THE Postal and Telecommunications Regulatory Authority of Zimbabwe (Potraz)’s latest sector report shows that mobile money subscriptions grew by 4,6 percent in the first quarter of 2020, from 7 334 639 active users in the fourth quarter of 2019, to 7 673 201.
The report reveals that the 308 562-subscriber growth in the quarter was largely driven by EcoCash, which put on an additional 253 014 new subscribers, contributing 81,9 percent of all the new subscribers gained in the quarter.
One Money added 86 295 new subscribers, while TeleCash lost subscriber market share by 747 subscribers in the quarter.
Of the total 7 334 639 mobile money subscribers in the country at the end of March 2020, EcoCash contributed 7 065 382 of them, contributing 3,7 percent of the 4,6 percent overall growth recorded in the sector. EcoCash’s subscriber market share went up from 91,8 percent in the fourth quarter of 2019, to 92,1 percent in the first quarter of 2020.
EcoCash’s subscriber growth and increased market share comes at a time that Zimbabwean monetary authorities have been imposing stringent operating conditions, seen as detrimental to the growth of EcoCash – for years the leading mobile money service in the country.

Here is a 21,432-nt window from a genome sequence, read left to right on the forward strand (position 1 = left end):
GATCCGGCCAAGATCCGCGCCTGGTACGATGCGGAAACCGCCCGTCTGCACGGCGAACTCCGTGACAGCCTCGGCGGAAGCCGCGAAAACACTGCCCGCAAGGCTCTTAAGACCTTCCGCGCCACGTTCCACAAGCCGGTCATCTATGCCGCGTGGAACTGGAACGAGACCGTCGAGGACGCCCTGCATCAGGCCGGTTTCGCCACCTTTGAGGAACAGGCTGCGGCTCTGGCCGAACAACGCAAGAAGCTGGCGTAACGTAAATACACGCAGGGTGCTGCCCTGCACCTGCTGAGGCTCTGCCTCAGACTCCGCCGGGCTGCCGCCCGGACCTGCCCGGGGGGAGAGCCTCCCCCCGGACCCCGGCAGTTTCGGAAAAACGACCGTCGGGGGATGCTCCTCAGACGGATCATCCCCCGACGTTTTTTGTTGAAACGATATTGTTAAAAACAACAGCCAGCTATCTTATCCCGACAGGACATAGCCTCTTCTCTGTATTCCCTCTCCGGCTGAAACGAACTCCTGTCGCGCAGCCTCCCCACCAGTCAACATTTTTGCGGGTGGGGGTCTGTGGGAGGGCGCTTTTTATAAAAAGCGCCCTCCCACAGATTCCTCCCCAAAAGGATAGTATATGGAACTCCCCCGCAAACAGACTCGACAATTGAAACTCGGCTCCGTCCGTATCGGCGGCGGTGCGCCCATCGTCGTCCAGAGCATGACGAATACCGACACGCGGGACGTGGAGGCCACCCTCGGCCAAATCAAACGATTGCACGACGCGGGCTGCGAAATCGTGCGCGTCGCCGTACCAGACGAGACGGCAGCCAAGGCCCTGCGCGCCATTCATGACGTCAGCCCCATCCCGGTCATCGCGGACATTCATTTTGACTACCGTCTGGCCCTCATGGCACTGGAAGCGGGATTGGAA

In September last year, the Reserve Bank of Zimbabwe (RBZ) ordered mobile money service providers to immediately suspend the cash-in, cash-out and cash back facilities on mobile money platforms, in what the central bank said was a bid to curb illicit money trading activities.
Although the directive was later lifted, the central bank recently again introduced a raft of additional measures affecting EcoCash agents’ movement of funds within the EcoCash ecosystem of merchants, banks, bulk-payers and related players.
While some have seen this as a policy to bring EcoCash agents into the formal banking system to ensure their effective control, others see it as targeting the country’s largest mobile money business in favour of the State-controlled One Money, a direct rival of EcoCash.
This is despite the inroads made by mobile money platforms — led by EcoCash — to help ease Zimbabwe’s well-documented cash shortages in the past few years.